By Jeff Black
A painstaking process of restarting production after weeks of shutdowns across the country is making progress, according to a range of energy, travel and output indicators.
For example, demand for coal to make electricity this week was the highest it’s been since Jan. 21, but it’s still about 20% below where it was this time last year or in 2018.
Bloomberg Economics estimates that the Chinese economy was operating at 80% to 85% of normal capacity as of Friday.
But the workshop of the world looks to get walloped again. The global economy is shutting down by the day, as the viral outbreak spreads to China’s biggest customers — the developed markets of Europe and the U.S.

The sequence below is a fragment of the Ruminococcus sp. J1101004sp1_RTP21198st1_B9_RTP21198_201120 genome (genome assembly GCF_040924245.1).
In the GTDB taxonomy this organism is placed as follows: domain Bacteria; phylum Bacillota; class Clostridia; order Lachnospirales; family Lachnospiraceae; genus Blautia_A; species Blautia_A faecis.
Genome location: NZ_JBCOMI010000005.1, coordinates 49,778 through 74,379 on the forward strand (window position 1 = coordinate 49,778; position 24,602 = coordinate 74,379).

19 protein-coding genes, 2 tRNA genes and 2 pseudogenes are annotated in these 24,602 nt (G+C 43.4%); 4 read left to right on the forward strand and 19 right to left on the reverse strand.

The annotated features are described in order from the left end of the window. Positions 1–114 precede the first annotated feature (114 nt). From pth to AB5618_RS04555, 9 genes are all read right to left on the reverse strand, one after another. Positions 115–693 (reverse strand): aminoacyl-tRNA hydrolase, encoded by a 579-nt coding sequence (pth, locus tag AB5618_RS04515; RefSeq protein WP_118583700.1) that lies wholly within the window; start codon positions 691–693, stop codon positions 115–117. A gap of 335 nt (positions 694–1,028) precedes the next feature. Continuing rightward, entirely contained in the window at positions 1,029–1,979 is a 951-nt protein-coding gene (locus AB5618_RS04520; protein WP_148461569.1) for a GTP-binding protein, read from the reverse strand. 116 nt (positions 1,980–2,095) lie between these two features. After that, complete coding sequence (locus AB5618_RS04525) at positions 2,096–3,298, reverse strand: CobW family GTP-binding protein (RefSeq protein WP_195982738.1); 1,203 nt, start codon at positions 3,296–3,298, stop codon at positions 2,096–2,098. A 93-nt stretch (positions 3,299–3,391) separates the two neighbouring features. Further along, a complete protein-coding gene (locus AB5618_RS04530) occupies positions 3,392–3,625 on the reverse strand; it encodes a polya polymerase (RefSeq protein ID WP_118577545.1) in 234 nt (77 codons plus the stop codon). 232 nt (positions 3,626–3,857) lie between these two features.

Manufacturing companies across China told Bloomberg News that the emerging challenge now is demand, not supply. “We are actually more worried about the development of the epidemic in Europe and the U.S., which will affect their domestic consumption,” says Mark Ma, owner of Seabay International Freight Forwarding Ltd. in Shenzhen.
The double whammy means China is facing its first quarterly economic contraction in decades and the weakest year since the early 1990s.
“The feedback loop is emerging,” said Trinh Nguyen, Hong Kong-based senior economist at Natixis. “As China recovers and resumes its supply chains, it will be hit by demand shocks from its own subdued demand and an increasingly infected world.”